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Donabate beach

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All kinds of blue

Donabate is a lovely spot for a peaceful beach walk and I found some beautiful shells on the shore.

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I didn’t shell out too much for this jumper haha

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Donabate beach

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River Island bag with shells

I’m going to use these to fill a jar to make a nice ornament for my apartment.

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Trying not to fall off these rocks

Total outfit cost= €47, excluding presents.

Bag: -(present), Jumper €35, Shorts €8, Hairclip €4, Runners: €59 (present).

FYI, this wasn’t a sponsored post and I wasn’t asked or paid to promote any items featured. There are no affiliate links either. The items I’ve marked as presents were from my boyfriend and family – not gifted by companies.

Hope you all enjoyed this post, if you’ve any questions, feel free to leave a comment below by clicking the grey speech bubble on the bottom right.

Or you can get in touch with me on  InstagramTwitter or my Facebook page.

Edel

 

 

 

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Sustainability Struggles: Trying to live a less wasteful life

Sustainability and zero waste are woke buzz words these days but I was living in a sustainable manner long before I knew what it meant.

Growing up with parents who were a lot older than me (closer in age to some of my friends’ grandparents) meant we had a “waste not, want not” lifestyle.

I remember carefully washing glass jars and peeling off the labels for recycling, using newspapers to dry up spills and light the stove and of course, wearing hand-me-downs and charity shop clothes.

When I made my Communion, my mother even had her wedding dress made into a dress for me – now that’s economical!

We lived on a farm, drank our own cows’ milk, picked blackberries and crabapples and wrapped our sandwiches in old bread wrappers instead of tinfoil. It might sound grim but it was a very thrifty and sustainable lifestyle.

Now, we were far from perfect, country living means driving pretty much everywhere and of course, we ate meat (apart from my very brief stint as a vegetarian).

There were aspects of my upbringing that I didn’t like, as a teenager I wanted all the latest trends from the chain stores but my mother did buy me new clothes and shoes when I really needed them.

When I left home and lived with other people, I was shocked by how some thought nothing of throwing out food or clothes.

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This one of my many thrifty outfits

I didn’t know how to recycle properly but I tried to recycle as much as I could and also dispose of my old belongings in a responsible way.

Nowadays, most people (myself included) are a lot more informed about living a sustainable life and how our wastefulness is killing the planet.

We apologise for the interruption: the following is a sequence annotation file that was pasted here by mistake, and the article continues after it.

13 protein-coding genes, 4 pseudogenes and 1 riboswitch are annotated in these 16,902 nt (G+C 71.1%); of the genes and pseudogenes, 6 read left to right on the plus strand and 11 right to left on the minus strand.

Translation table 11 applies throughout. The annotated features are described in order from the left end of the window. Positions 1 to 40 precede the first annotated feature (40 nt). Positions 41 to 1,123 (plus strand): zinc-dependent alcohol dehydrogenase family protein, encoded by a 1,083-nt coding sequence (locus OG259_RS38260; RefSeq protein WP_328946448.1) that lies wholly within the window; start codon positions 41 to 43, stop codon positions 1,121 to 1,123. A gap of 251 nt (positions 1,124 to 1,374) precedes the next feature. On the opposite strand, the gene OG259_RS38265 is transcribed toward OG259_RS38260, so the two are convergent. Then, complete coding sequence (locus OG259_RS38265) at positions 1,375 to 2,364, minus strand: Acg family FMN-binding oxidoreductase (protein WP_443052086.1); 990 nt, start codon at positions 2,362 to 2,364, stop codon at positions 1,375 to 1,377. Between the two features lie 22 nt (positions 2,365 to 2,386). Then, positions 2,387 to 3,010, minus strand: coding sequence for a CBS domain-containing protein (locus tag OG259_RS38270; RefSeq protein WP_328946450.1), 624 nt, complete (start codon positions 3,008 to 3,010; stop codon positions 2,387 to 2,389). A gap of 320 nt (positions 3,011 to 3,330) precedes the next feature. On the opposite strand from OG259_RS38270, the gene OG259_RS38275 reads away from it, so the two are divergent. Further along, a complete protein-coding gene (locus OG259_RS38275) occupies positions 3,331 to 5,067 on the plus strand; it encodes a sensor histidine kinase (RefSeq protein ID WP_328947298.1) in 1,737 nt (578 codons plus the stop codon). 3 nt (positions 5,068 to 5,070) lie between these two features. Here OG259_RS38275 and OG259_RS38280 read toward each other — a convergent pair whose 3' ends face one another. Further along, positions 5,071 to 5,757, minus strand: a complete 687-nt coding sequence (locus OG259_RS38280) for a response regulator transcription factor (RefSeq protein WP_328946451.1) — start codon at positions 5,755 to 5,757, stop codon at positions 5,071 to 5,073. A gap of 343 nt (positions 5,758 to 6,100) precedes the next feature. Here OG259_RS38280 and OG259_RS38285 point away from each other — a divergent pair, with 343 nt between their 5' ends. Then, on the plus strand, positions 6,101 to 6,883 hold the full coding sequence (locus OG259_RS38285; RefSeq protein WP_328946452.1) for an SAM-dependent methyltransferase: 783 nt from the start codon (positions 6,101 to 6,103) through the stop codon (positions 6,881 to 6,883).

I get very anxious when I think about the harm caused to the environment by our incessant dumping, polluting and use of toxic substances.

I cringe when I see workmates casually flinging coffee cups and dirty cartons into the recycling bin without a care.

I often hear things like “oh I never thought of that”, when I mention that I’m trying to cut down on using plastic etc. I try not to preach as that just alienates people but I think we all need to be living more sustainably for the greater good.

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My bag, dress and belt are all secondhand

While I don’t see myself having children any time soon (if ever), it does bother me that the next generation will be greatly affected by our actions now.

And it’s not just about people but also animals and plants which don’t willfully damage the earth but still suffer the consequences.

Here are a few simple changes I’ve been making to my life in order to live more sustainably. I don’t see myself becoming a vegan, or giving up driving or travelling completely but I am trying to reduce my carbon footprint.

Minimising plastic waste

When I go grocery shopping, I buy loose fruit and veg as much as possible or in a rigid plastic or cardboard container as that can be recycled. Soft plastics (anything you can scrunch up in your hand) are no longer being recycled in Ireland so I’m trying to cut down on them.

I also always take a shopping bag or rucksack – there’s no need to buy a plastic bag, I’ve approximately 70,000 of them at home.

Another way to cut down on plastic is to bring a lunchbox for meat or fish from a deli counter.

Buying in season/locally produced food

When I’m food shopping, I try to buy as much Irish produce as possible. This can be very hard in supermarkets, for example, Tesco tends to sell fruit and vegetables which have travelled from every corner of the earth.

If you can afford to shop at a butcher, greengrocer or farmer’s market now and again, these are good places to pick up fresh local produce. Obviously, these options aren’t available to everyone, particularly if you live in the countryside or have very little money for food shopping.

Zero waste markets and shops are popping up in several cities now, I found an excellent one in Phibsborough called Noms where you can buy food, household products and beauty products.

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Sustainable and stylish

Using public transport or cycling

Again, this one is tough for those who live in the countryside and is more applicable to city-dwellers.

I used to always drive to work until my car died but now I only drive at the weekends when there are limited trains. As I work shifts, there’s no public transport that would get me to work early enough so I have to take a taxi in but I take the train home.